In honor of National Women’s History Month, Lisa Alzo of The Accidental Genealogist blog presents Fearless Females: 31 Blogging Prompts to Celebrate Women’s History Month.

March 2 — Post a photo of one of your female ancestors. Who is in the photo? When was it taken? Why did you select this photo?



[caption id="attachment_809" align="aligncenter" width="254" caption="Sophia Passel Gress"][/caption]

This is a tintype of my great-great-great grandmother Sophia Passel Gress.  Born in 1846 in Germany, this picture was probably taken around the turn of the century in Buffalo, Erie County, New York.  This is one of my favorite photographs of my ancestors for a variety of reasons.  I love how regal she looks; that it is a tintype that has been handed down in the family through the generations; that if you didn't know better you could think it was my great grandmother or my grandmother or one of my great aunts, due to the stong facial resemblance.

Library Advocacy Day

Yesterday I was able to attend library advocacy day in Albany with CLRC.  CLRC sponsors a bus for librarians and library school student to lobby legislatures as part of NYLA's Library Advocacy Day.  As a student, the price is kept low to allow us to see and learn the process and network with librarians.

The day started early, with the bus leaving at 6am from Syracuse.  We arrived in Albany just before 9am, after stopping in Utica to pick up additional attendees.  After going through security it was up many flights of stairs to our first meeting.

Important lesson #1: Tuesday is Lobby Day in Albany.  You will be standing and walking quite a bit, particularly while waiting in line at security.  Additionally, there is a long wait for elevators.  Stairs are easier.  Wear comfortable shoes and be ready for some exercise.

We met with three legislatures and one legislature's aide in the first half of the day.  It was not at all what I was expecting.  We discussed the legislative priorities and other talking points; we listened to children and parents on why the library was important to them; we listed to some legislatures lobby us about Medicaid reform (random, I know); we thanked them for their prior support and asked for them to continue to do help us.

Important lesson #2: Every year the same general things get said.  They know what is coming and so do we.  So why continue to go?  If you do not, they will forget about your cause and cut your funding even further.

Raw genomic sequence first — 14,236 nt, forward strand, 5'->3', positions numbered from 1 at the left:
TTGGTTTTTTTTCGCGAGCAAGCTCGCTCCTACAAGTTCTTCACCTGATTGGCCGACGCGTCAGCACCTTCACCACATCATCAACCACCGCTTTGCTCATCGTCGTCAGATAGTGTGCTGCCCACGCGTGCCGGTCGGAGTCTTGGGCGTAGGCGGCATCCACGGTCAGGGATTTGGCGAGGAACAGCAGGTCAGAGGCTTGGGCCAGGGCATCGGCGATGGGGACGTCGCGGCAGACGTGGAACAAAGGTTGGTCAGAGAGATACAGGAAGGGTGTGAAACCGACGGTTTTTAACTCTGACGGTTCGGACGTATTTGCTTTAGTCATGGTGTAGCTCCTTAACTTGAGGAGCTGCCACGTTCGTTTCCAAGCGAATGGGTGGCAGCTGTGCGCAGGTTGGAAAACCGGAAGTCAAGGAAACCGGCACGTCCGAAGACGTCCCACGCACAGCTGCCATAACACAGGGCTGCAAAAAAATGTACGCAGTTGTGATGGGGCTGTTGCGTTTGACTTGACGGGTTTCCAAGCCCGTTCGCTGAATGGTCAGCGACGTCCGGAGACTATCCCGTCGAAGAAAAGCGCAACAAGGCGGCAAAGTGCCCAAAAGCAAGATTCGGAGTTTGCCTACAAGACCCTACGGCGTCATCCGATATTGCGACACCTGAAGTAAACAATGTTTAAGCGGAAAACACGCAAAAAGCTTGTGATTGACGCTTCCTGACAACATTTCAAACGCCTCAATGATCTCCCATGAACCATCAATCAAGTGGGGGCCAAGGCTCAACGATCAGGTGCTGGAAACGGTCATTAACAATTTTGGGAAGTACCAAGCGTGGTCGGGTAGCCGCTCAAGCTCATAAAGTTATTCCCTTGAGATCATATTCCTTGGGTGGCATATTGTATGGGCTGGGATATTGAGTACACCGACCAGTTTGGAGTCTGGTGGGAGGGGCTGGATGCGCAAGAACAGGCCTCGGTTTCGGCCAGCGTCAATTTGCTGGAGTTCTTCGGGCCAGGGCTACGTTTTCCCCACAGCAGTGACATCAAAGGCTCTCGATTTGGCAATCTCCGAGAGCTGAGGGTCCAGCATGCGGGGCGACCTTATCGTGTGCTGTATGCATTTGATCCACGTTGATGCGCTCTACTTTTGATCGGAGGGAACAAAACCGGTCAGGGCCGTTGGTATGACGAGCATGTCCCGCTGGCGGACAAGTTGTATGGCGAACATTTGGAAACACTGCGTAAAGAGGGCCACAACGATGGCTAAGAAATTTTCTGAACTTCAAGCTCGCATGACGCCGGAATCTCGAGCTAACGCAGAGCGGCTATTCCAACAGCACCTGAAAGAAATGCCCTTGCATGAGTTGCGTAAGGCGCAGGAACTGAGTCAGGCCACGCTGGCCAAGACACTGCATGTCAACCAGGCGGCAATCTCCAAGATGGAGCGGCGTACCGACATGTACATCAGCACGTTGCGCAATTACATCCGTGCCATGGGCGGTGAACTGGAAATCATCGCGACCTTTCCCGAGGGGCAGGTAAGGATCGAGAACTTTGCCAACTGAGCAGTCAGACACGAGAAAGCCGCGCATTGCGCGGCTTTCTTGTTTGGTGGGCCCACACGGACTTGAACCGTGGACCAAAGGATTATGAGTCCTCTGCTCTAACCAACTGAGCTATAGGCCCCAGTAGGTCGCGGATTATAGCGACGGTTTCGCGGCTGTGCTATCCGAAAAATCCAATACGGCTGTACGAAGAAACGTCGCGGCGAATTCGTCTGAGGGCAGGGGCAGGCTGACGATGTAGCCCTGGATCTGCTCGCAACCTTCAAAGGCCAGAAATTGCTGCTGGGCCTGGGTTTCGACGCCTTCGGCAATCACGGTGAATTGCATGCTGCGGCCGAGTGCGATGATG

Then came lunch.  Not normally something I would discuss, except for what happened afterwards.  We left the security zone to go to the cafe just outside it for our hour long break.  When we went to go back into the Legislative offices, the AFSCME members had arrived to lobby.  These are Union members and their numbers were impressive.  It was an hour and a half wait to get back through security, meaning we would miss all of our afternoon appointments.

Important lesson #3: Bring a lunch and stay inside the security zone.  You never know what will occur.

As such, we went to the Cathedral of Immaculate Conception and the New York State Museum for an hour and a half, then went to find the bus.  And so we waited for the bus.  Due to the congestion for lobby day, we finally were able to get on the bus an hour later than planned.  In that time, I was able to talk with librarians and library trustees from the area, who had wonderful advice for a soon-to-be graduate.

Important lesson #4: As in all other parts of life, go with the flow and change directions as needed.  Opportunities present themselves if you look for them.

We made it home around 6:30pm and then I did homework until I crashed.  I really enjoyed the opportunity and have to thank CLRC for allowing MLIS students to attend at such an amazingly discounted price.  I look forward to attending in the future and, hopefully, going through leader training so that I can help others in talking with our elected officials.  Remember, support your libraries!

Tuesday, March 1, 2011

Fearless Females: Favorite Female Ancestor

In honor of National Women’s History Month, Lisa Alzo of The Accidental Genealogist blog presents Fearless Females: 31 Blogging Prompts to Celebrate Women’s History Month.

March 1 — Do you have a favorite female ancestor? One you are drawn to or want to learn more about? Write down some key facts you have already learned or what you would like to learn and outline your goals and potential sources you plan to check.

I don't know that I have a favorite female ancestor, but I do have those female ancestors that I always seem to go back to when writing posts or thinking about my family tree.

The top 2 would be Lillian Eichhorn Casell, my great-grandmother, who I wrote about here.  The other would be my great-great grandmother, Anna May Sanderson Whitehead.

Anna May is the catalyst to my becoming a genealogist.  Long story short, she was probably born Elizabeth Ann Sanderson, married, left her husband and family to marry my great-great grandfather, moved to Buffalo and never returned to her family in Canada.  Many years ago my grandmother was contacted by a possibly-very-distant relative about this mystery and I thought it was fascinating.  After this, I started researching, on and off, through my teenage years and college, the story of my family.  Anna May will probably always be the biggest mystery to my search, though I am planning my proof argument for ProGen to be about her.  I will post that when the assignment is due in a few months.

52 Ancestors: Angela Rosa Palmiero

Amy Johnson Crow at  No Story Too Small  began the 52 Ancestors in 52 Weeks Challenge in 2014.  I am playing along this year.  I wi...